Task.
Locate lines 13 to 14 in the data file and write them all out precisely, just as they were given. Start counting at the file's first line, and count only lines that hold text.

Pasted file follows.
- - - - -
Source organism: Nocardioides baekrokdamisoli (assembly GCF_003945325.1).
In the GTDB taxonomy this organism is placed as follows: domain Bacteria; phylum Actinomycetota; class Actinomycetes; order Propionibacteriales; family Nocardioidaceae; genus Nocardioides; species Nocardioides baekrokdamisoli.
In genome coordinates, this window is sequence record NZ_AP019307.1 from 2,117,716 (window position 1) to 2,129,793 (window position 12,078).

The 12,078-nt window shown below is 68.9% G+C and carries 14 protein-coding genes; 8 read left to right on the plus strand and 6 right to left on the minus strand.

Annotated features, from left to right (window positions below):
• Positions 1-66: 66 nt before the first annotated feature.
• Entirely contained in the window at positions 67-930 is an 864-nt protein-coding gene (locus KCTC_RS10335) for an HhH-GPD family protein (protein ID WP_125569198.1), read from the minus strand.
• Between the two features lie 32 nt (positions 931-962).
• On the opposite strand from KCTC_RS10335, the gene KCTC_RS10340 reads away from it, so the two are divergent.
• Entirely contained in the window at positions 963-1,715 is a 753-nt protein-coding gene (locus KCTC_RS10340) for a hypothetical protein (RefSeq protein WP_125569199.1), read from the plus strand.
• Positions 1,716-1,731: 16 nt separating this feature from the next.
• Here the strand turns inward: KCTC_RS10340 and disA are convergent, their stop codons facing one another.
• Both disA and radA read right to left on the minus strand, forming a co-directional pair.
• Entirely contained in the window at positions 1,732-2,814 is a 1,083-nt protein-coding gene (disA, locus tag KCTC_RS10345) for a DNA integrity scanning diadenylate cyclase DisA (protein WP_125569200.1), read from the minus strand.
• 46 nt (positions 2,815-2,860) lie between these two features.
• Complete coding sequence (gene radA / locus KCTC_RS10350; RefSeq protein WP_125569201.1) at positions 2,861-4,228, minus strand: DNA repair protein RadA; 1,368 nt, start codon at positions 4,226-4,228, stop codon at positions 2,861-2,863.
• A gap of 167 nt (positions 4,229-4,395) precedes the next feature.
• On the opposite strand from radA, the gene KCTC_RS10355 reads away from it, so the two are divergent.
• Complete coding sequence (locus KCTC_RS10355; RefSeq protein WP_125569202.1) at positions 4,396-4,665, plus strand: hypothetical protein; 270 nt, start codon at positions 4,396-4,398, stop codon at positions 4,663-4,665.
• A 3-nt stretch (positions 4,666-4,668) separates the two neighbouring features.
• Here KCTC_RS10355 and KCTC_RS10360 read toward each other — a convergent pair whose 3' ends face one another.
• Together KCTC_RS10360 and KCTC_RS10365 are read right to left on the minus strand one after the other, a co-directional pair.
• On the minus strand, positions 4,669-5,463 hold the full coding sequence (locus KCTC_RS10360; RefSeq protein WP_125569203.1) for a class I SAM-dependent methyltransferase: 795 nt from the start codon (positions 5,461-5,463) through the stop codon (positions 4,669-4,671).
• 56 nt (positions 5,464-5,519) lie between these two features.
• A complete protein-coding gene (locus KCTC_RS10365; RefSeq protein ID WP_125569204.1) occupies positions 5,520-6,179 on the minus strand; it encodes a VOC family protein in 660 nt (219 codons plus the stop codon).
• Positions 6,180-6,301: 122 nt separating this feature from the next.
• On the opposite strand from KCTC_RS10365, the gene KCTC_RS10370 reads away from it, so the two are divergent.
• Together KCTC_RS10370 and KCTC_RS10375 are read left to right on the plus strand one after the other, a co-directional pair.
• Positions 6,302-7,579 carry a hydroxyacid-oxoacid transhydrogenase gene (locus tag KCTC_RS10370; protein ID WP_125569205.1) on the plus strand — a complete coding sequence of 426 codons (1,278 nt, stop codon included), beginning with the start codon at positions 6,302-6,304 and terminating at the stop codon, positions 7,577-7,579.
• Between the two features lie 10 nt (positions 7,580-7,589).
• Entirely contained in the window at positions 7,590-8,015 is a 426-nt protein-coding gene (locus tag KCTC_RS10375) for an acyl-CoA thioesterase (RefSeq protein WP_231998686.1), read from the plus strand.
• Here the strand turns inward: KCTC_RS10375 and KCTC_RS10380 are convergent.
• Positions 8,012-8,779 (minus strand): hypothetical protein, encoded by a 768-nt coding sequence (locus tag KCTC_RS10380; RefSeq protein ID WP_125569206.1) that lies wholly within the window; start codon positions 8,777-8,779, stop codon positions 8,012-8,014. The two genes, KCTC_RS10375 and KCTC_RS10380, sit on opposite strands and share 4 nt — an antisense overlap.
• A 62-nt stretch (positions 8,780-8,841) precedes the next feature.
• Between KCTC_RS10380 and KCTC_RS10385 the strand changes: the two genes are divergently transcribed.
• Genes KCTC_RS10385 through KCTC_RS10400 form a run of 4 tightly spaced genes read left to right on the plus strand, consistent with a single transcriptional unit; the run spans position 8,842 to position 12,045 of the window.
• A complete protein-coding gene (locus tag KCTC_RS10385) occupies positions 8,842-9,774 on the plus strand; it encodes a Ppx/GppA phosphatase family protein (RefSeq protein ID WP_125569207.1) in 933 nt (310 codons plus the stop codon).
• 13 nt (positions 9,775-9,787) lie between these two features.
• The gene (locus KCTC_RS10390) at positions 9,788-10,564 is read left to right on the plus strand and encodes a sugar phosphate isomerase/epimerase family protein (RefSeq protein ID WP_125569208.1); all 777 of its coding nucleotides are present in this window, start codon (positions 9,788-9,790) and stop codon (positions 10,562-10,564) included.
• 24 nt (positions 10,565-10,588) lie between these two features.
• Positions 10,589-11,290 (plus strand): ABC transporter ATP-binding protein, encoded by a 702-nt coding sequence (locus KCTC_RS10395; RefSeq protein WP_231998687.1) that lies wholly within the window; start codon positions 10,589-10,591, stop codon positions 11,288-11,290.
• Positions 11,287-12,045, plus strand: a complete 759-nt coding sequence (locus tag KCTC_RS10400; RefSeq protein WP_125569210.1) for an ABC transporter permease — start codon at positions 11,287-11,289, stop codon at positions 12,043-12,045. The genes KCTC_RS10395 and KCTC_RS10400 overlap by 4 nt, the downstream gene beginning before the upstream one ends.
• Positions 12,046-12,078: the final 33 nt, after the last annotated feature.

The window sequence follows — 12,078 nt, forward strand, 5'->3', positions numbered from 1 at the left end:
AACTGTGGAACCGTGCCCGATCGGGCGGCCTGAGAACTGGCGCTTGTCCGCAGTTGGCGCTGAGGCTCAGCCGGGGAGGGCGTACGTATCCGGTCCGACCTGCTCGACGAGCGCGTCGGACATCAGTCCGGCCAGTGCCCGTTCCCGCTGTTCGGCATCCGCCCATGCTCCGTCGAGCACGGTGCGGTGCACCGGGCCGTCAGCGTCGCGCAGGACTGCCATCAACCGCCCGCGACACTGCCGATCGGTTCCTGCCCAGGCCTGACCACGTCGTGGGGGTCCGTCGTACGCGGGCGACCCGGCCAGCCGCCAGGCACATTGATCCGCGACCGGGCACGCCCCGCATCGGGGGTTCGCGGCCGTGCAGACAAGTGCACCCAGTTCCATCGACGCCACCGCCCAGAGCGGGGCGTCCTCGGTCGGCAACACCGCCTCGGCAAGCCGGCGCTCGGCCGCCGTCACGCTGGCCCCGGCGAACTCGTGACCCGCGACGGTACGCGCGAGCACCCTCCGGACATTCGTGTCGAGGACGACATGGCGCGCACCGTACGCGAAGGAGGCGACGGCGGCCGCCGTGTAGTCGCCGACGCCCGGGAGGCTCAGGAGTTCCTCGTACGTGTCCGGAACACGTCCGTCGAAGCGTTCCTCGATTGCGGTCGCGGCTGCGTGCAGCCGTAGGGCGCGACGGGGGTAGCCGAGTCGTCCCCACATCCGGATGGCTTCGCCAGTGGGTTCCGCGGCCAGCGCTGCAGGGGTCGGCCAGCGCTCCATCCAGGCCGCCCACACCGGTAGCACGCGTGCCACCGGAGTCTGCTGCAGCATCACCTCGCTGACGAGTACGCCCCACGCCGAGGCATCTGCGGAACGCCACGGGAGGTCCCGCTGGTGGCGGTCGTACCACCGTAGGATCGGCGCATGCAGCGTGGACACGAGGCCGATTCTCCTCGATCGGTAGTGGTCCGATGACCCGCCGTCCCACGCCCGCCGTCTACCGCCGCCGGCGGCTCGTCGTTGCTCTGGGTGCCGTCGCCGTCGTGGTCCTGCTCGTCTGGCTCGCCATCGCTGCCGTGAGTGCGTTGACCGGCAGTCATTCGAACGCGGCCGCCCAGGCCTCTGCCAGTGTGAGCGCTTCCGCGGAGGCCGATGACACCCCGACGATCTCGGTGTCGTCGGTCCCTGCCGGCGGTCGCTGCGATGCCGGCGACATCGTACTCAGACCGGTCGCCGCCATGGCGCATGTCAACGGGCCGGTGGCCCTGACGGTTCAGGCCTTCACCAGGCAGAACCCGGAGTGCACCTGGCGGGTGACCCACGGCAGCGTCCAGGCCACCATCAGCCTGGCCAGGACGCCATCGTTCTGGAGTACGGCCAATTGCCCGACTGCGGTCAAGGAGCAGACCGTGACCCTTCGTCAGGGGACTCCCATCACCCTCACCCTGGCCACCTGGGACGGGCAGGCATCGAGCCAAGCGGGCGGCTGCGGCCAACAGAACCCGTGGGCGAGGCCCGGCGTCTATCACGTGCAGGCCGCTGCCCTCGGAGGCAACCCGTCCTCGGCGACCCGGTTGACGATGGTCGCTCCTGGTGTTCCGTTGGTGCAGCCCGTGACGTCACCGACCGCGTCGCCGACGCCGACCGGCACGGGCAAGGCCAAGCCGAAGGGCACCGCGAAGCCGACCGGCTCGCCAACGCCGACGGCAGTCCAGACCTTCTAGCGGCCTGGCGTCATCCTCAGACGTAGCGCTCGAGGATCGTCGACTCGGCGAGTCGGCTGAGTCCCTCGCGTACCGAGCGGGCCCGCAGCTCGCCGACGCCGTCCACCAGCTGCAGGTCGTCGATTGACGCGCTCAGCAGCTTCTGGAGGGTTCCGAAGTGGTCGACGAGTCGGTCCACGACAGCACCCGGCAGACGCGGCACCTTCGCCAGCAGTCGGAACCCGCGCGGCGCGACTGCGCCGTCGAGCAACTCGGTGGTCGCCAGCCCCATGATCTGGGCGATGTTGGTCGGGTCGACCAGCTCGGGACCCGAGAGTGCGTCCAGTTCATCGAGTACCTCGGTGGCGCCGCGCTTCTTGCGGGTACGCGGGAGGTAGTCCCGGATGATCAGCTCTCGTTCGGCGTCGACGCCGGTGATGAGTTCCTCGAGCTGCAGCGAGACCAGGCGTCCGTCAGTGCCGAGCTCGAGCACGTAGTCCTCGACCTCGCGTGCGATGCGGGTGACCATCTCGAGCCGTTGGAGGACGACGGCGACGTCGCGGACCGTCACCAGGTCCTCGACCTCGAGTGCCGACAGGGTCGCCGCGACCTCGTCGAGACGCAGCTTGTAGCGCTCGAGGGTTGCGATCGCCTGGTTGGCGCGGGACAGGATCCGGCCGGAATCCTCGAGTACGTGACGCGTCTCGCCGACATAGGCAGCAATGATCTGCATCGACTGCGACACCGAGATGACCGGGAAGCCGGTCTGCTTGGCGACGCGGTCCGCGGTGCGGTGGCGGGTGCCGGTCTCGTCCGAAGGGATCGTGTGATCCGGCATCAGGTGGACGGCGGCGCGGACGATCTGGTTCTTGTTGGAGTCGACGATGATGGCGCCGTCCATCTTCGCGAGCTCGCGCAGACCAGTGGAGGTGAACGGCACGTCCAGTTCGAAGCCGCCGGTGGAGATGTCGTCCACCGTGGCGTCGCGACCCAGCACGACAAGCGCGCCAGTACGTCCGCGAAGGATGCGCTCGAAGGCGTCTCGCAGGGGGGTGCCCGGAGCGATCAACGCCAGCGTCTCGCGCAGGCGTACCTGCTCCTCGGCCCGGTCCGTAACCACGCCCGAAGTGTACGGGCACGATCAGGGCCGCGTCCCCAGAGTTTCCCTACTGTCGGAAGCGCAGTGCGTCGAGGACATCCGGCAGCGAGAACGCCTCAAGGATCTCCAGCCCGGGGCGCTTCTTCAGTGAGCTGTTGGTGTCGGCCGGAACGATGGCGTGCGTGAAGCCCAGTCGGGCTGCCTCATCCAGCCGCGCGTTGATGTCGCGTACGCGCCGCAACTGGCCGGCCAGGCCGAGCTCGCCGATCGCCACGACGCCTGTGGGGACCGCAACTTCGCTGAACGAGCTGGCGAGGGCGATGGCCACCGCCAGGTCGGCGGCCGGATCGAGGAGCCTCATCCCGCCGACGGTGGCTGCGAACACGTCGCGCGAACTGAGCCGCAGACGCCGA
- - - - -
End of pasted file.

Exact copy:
• Both disA and radA read right to left on the minus strand, forming a co-directional pair.
• Entirely contained in the window at positions 1,732-2,814 is a 1,083-nt protein-coding gene (disA, locus tag KCTC_RS10345) for a DNA integrity scanning diadenylate cyclase DisA (protein WP_125569200.1), read from the minus strand.